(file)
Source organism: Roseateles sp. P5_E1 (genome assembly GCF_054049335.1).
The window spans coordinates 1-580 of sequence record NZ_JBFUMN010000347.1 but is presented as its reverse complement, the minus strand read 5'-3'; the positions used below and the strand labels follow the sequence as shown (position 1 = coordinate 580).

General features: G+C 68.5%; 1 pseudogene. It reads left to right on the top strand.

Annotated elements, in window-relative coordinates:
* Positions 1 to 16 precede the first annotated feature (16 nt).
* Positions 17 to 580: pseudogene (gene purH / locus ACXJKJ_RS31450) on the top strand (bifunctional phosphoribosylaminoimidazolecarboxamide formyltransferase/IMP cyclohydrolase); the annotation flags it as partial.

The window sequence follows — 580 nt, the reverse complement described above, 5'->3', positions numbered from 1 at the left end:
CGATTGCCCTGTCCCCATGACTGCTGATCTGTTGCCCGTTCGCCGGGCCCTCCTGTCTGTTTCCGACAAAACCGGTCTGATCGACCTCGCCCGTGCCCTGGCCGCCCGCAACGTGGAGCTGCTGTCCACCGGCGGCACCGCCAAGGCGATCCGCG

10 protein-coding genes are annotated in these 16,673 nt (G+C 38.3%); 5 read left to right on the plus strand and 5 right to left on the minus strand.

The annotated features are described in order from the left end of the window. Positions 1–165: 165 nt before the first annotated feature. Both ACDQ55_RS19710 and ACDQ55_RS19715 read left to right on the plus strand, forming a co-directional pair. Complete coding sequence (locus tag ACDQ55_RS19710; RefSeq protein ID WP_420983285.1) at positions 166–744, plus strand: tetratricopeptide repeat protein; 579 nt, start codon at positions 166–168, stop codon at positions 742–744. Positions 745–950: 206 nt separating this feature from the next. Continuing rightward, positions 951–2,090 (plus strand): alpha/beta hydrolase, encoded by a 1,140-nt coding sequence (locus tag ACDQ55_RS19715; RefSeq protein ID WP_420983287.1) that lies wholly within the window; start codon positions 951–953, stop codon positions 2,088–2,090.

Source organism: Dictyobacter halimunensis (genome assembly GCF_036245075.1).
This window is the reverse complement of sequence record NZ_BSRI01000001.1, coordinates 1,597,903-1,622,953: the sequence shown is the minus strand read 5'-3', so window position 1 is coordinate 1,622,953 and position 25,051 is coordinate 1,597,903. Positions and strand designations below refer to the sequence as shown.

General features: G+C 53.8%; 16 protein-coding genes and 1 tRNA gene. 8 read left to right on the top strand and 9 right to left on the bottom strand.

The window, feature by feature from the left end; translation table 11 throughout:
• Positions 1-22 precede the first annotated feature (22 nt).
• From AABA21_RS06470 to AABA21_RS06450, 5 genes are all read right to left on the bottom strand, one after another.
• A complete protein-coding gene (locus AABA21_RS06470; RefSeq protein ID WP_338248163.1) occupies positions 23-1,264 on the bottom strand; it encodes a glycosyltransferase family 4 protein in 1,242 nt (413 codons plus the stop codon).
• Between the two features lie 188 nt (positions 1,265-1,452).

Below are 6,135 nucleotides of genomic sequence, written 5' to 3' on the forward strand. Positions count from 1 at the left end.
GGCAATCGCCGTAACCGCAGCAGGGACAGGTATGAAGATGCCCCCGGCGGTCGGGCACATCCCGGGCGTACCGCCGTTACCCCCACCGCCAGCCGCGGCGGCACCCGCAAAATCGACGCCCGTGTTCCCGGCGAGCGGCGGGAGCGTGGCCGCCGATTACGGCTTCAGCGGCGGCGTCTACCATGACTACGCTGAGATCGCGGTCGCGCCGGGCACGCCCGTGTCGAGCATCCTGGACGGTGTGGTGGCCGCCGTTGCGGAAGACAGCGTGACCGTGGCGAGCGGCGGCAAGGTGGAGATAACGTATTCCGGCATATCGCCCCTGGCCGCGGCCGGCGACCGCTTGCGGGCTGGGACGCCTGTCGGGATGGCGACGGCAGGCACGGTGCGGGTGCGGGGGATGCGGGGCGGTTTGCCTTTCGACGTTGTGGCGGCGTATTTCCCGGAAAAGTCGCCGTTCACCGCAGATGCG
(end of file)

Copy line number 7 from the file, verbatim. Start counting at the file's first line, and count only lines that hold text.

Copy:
The window sequence follows — 580 nt, the reverse complement described above, 5'->3', positions numbered from 1 at the left end: